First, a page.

Outside the scope of MVC-related design patterns, the word "view" has a more general meaning that's applied in varying contexts. SQL, for example, uses it to mean a derived view of base data. Closer to the present topic, WPF includes the
CollectionViewclass which is a sort of presentation-model. People who prefer that "view" strictly refer to the UI probably hate this choice of class name. However, appending "ViewModel" or the even longer "PresentationModel" to all my class names is verbose in my opinion.
For the above reasons I instead use the suffix "View" as an acceptably short alternative for my domain-specific Presentation Model classes. By doing so, I intend to invoke the word's general meaning of the sense that the presentation-model provides a derived view of the domain object. Another interpretation is that the presentation-model provides an interface for the domain object that makes it fit for presentation; the presentation-model is therefore an abstract view (presentation) object. This latter interpretation is useful since it emphasises the presentation-model's actual purpose, which is that it facilitates visual display (in that sense, Josh Smith's original "Presenter" suffix doesn't sound half bad).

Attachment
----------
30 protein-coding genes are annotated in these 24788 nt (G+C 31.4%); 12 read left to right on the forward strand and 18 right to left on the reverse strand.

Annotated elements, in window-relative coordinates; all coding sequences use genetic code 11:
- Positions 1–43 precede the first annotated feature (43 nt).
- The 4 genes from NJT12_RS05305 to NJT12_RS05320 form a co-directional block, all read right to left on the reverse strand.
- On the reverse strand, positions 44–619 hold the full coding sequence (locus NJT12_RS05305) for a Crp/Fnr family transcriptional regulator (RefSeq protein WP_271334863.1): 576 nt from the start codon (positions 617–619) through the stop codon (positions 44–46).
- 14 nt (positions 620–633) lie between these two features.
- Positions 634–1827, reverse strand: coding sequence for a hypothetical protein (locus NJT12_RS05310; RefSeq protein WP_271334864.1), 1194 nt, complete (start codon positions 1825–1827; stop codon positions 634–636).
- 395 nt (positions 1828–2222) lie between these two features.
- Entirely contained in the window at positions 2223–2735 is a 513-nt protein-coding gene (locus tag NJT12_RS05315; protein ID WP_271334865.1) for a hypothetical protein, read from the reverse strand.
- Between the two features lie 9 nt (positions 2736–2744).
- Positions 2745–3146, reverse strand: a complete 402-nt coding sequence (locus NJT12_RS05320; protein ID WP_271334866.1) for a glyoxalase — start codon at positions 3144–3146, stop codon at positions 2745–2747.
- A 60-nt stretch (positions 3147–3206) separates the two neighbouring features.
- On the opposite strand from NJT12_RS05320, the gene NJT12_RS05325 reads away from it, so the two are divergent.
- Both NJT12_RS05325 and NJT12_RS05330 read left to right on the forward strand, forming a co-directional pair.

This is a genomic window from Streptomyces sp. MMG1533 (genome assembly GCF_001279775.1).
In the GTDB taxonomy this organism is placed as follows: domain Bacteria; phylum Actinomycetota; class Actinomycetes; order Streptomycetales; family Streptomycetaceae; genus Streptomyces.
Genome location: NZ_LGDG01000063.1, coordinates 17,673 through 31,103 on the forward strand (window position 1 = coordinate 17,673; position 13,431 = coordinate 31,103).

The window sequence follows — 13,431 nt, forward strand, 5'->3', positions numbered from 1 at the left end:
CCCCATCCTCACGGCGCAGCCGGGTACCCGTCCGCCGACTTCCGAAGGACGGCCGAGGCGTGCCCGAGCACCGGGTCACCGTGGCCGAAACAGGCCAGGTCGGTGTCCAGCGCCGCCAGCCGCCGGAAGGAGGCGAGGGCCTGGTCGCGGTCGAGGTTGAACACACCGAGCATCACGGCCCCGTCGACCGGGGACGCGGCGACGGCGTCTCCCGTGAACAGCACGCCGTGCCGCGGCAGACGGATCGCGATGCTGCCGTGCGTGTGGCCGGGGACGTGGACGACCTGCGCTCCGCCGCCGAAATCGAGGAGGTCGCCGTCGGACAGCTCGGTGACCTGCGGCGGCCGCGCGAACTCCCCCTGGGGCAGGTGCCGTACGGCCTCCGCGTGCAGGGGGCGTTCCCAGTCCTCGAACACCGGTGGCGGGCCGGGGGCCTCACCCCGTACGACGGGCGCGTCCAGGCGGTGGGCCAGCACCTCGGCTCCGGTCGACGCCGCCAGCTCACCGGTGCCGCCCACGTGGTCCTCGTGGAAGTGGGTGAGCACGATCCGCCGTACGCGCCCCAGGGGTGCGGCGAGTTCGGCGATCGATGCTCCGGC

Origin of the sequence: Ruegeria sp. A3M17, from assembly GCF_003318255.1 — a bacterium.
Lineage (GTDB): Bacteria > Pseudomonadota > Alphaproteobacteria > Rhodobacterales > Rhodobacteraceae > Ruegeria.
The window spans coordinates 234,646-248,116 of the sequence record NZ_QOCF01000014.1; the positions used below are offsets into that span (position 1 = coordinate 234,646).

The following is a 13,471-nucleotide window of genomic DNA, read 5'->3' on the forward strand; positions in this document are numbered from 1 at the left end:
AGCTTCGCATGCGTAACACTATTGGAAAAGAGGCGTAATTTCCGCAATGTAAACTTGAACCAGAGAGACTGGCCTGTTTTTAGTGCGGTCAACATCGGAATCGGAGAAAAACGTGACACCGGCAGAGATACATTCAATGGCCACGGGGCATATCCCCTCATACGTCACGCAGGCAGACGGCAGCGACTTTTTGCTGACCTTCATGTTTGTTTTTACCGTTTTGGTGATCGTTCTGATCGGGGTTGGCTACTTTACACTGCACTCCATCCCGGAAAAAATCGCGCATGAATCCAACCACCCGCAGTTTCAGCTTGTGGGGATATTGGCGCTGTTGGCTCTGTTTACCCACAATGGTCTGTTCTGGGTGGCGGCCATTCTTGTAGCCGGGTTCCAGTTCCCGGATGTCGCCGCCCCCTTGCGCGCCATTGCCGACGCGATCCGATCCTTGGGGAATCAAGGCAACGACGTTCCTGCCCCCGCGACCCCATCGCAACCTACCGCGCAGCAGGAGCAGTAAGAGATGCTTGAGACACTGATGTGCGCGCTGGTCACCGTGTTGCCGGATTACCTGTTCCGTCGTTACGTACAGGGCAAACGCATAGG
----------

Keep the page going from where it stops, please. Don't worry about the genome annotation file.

I am aware that this naming breaks away from every quasi-standard in the literature of MVC and its derivatives. Even the WPF library doesn't use it consistently. That is, they use the word "View" in its more traditional MVC sense as well, as in
TreeView. If instead WPF named those controls "ListControl" and "TreeControl" — which would be consistent with many other controls in their library such as
TabControl— then I would find their choice of "CollectionView" more acceptable. In any case, I still find their suffix "View" to be so much more aesthetically pleasing than the alternatives, so that's what I choose to use in my own projects. Such a choice, however, has implications only within the scope of individual projects or organisations. Therefore, others can use whatever naming convention they find to be the easiest to live with.